1/3 cup cornstarch

1 cup cherry juice

4 cups fresh tart cherries, pitted; or frozen pitted tart cherries, thawed

1/2 teaspoon ground cinnamon

1/4 teaspoon ground nutmeg

1/4 teaspoon almond extract

2 cups all-purpose flour

1/2 teaspoon salt

2/3 cup shortening

3 to 4 tablespoons cold water

In a large saucepan, combine the sugar and cornstarch. Gradually stir in the cherry juice until smooth.

Bring to a boil, and cook and stir for 2 minutes, or until thickened. Remove from the heat.

Add the cherries, cinnamon, nutmeg and extract. Set aside.

In a bowl, combine the flour and salt. Cut in the shortening until crumbly. Gradually add cold water, tossing with a fork until a ball forms.

Divide the pastry in half so one ball is slightly larger than the other.

On a lightly floured surface, roll out the larger ball to fit a 9-inch pie plate. Transfer the pastry to a pie plate, and trim even with the edge of the plate. Add the filling.

Roll out the remaining pastry, and make a lattice crust. Trim, seal and flute edges.

Bake at 425 degrees for 10 minutes. Reduce the heat to 375 degrees, and bake for 45-50 minutes longer, or until crust is golden brown.

Cool on a wire rack.

Ashleigh Heidelberg’s Orange Scones

2 cups all-purpose flour

1/3 cup sugar

1 tablespoon baking powder

1/2 teaspoon salt

Zest of 1 large orange

1/2 cup cold butter, cubed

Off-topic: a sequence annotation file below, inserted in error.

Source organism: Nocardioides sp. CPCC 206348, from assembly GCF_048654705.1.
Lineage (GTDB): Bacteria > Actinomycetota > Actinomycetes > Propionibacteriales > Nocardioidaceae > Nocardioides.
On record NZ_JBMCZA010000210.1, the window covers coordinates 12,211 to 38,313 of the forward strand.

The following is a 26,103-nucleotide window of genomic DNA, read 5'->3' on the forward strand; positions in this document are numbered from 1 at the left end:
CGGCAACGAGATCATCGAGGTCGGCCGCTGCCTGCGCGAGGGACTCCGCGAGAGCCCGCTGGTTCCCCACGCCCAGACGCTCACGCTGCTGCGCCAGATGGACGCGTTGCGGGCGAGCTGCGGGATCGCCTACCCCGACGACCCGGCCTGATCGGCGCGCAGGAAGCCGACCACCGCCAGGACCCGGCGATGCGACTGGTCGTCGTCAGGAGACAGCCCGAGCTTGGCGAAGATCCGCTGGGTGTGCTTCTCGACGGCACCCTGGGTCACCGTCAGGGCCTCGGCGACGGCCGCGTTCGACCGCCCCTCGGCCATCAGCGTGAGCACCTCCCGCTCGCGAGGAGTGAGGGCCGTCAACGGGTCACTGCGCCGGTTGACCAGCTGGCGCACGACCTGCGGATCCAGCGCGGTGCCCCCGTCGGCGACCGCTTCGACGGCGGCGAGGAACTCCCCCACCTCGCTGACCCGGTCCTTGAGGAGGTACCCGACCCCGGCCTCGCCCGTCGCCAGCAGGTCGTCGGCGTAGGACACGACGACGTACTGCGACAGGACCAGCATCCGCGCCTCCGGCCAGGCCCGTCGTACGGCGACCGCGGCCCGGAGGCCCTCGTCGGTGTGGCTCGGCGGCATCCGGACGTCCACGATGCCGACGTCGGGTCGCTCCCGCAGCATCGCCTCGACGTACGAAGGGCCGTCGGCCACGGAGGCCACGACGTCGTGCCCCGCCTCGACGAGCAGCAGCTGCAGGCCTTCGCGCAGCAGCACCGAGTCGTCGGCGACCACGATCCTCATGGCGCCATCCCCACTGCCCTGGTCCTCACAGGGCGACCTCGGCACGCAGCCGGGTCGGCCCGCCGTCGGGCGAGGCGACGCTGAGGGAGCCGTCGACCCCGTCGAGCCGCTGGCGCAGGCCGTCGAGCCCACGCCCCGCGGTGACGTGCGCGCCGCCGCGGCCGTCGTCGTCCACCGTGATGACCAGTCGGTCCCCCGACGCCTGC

1 large egg

1/4 cup sour cream

1/4 cup heavy cream

1/2 teaspoon pure vanilla extract

For the glaze:

3 tablespoons butter, melted

1 1/2 cups powdered sugar

1/2 teaspoon pure vanilla extract

2 tablespoons orange juice

1 teaspoon orange zest

Heat an oven to 400 degrees. Line a baking sheet with parchment paper.

Mix together the flour, sugar, baking powder, salt and orange zest, and cut in the cold butter cubes with a pastry cutter. Mix the dough until it is coarse and crumbly, and is the size of peas.

In a small bowl, mix together the egg, sour cream, heavy cream and vanilla extract. Mix with the dry ingredients, and stir until just combined.

Turn the dough out onto a floured surface, and pat into a 1-inch thick rectangle. Cut scones in triangles of desired size.

Brush the tops of each scone with heavy cream and bake for 15-16 minutes, or until golden brown.

While the scones are cooling, mix together the melted butter, powdered sugar, vanilla extract, orange juice and zest. Drizzle over the cooled scones.

Bob’s Barn’s Chicken Chili

1 pound bacon

4 chicken breasts

2 tablespoons extra virgin olive oil

1 small can chopped green chilies

2 tablespoons horseradish

1 tablespoon Lesley Elizabeth’s Wicked Good Salt Free Seasoning

1/4 teaspoon Lesley Elizabeth’s Wicked Good Pepper

1 teaspoon chili powder

3 (15.5-ounce) cans navy beans

3 (15.5-ounce) cans Great Northern Beans

3 (15.5-ounce) cans pinto beans

1 (15.5-ounce) can white corn, drained

Cook and finely chop the bacon. Discard the grease, and set the bacon aside.

Dice the chicken breast, and cook thoroughly in the olive oil, adding the chopped green chili, bacon and horseradish and seasonings.

Open the cans of beans and corn, and place them in a Dutch oven. Once the chicken is browned and seasoned, pour over the beans and corn, and cook over low to medium heat for 20 to 30 minutes.

Serve with shredded cheese, sour cream, jalapeños and sliced black olives.